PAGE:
Have you ever walked down the street and seen a bird entangled or trapped behind netting on a building – or under a bridge?
I work in the wildlife department and was shocked to learn how many calls our national call centre receives about birds and netting;
- The RSPCA received 2,013 reports of birds trapped in netting in 2012 and 9,907 reports from 2008 to 2012, averaging out at around 2,000 per year.
That’s staggering! And what about all the cases of birds not reported – or those that go unnoticed?
Some of these calls will be to birds trapped in fishing or pond nets. A large proportion of these calls are the result of bird-deterrent netting on buildings.
When is bird-deterrent netting a problem?
As an alternative to culling, non-harmful methods of deterrence are advocated by the RSPCA where possible. Bird-deterrent netting can be used on buildings to prevent birds from roosting or nesting there and if used correctly it can be an effective and long-term solution to issues caused by birds and avoid birds being culled.
However if the netting is the wrong size, if it’s not secured properly, or if it degrades over time, gaps and holes can appear through which birds may enter and find themselves unable to escape. Frayed or ripped netting can cause injury to a bird, or the bird to become trapped.
When birds become trapped in netting they face a slow, painful death due to injury or starvation. This unnecessary suffering is obviously distressing for the birds and can be upsetting to witness as a passer-by. It’s unacceptable and may also be against the law!
Here in the wildlife department we noticed that we were receiving regular complaints from people who were angry about this issue and felt that more should be done to prevent these birds from suffering. Looking at the numbers of calls and complaints we receive about this issue it was clear that action was needed.
To tackle the problem we’re writing to property owners in response to complaints about trapped birds, urging them to take responsibility for their netting. We’re also raising awareness through press, publications and a new RSPCA ‘Wild birds and netting’ leaflet.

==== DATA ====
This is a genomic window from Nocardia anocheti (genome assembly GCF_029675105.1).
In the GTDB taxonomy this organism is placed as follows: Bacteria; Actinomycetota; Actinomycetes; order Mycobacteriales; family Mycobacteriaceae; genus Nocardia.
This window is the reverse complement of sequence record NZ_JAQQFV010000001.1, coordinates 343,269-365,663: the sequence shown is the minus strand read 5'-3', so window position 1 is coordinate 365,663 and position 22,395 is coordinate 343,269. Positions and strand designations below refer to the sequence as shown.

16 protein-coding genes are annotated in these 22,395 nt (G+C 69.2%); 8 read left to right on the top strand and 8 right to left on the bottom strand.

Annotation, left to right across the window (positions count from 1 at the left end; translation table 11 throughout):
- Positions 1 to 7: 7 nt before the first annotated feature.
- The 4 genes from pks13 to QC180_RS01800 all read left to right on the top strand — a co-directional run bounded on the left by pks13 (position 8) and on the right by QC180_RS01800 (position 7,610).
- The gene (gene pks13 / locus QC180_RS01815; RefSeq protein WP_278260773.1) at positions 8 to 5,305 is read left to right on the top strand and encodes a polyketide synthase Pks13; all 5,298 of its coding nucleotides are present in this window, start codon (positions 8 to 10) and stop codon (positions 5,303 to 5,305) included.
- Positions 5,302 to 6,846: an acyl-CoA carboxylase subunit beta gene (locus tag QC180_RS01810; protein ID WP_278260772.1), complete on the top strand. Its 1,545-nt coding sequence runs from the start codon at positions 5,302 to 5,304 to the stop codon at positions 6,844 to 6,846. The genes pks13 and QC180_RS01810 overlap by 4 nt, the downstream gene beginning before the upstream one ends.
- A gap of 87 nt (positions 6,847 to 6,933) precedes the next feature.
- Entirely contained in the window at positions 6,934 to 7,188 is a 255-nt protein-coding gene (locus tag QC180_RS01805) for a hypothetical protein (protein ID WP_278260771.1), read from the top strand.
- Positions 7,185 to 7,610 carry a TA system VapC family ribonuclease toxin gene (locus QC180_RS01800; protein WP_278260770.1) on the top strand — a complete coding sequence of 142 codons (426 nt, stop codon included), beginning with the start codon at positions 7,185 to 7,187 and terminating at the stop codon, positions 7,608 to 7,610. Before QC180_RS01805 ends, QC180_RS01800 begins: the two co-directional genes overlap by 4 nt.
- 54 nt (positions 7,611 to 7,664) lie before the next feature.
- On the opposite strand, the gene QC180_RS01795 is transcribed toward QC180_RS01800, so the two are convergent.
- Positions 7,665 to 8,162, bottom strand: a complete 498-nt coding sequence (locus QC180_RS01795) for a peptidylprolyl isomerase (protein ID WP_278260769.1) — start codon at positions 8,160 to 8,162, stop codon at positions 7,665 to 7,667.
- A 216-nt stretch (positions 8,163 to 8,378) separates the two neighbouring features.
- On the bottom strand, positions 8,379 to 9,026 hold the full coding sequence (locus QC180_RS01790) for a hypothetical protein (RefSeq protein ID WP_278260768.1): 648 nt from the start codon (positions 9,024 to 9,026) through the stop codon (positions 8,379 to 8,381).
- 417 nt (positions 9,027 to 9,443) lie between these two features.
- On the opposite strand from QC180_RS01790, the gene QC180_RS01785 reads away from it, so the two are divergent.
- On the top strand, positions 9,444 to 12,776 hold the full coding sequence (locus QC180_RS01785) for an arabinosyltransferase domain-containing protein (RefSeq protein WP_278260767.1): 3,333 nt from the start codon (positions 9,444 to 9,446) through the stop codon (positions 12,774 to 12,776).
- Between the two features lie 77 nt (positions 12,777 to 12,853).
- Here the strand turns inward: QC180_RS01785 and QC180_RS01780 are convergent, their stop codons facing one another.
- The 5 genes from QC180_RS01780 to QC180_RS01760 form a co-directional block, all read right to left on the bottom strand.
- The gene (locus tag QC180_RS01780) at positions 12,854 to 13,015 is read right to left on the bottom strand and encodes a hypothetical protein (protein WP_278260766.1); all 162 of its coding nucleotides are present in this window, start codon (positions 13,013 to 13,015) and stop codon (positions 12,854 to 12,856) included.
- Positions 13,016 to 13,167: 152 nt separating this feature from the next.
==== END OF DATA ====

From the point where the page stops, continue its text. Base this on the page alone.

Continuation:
The response has been encouraging;
- 70% of property owners contacted so far have responded saying they will take action by repairing or removing their netting.
Additionally, we asked our officers in the Inspectorate to let us know when they are called to the same building repeatedly to rescue birds from netting. As well as the animal suffering involved, it’s unacceptable that our officers are called time and time again to the same property, with no effort made by the owners to prevent the problem reoccurring. Asking property owners to put in place long-term action to resolve the issue will enable our officers to attend other animal emergencies.
The following is an example of feedback from an Inspector, after a property owner agreed to remove their netting:
Thank you. We’ve advising them for years that they need to sort something out so I’m really pleased they’ve finally decided to do something about it.
If you see a live bird trapped in netting…
Live trapped birds should be reported to the RSPCA 24-hour cruelty helpline on 0300 123 999. Additionally we would ask that you alert the property owner, as they may be able to free the bird themselves.
What if the bird has died?
If you have seen a bird that has died in netting, or you have noticed a recurring problem with birds and netting at a property and would like to report it, we would ask you to email us at firstname.lastname@example.org with the following information:
- Address where the netting is located (include postcode where possible).
- The owner of the property or company (if known) and the address if different to above.
- The date of the incident.
We will then write out to the property owner, asking that they take long-term remedial action.
Please note we are unable to take reports of live birds trapped in netting through this email address. Reports of live birds trapped should be made to 0300 1234 999.
If you would like more information, the RSPCA’s ‘Wild birds and netting’ leaflet is now available to order from our leaflets and posters page.
By Natasha Faulding (Admin Assistant, RSPCA Wildlife Department)
Photos used with kind permission from Rachel Barrat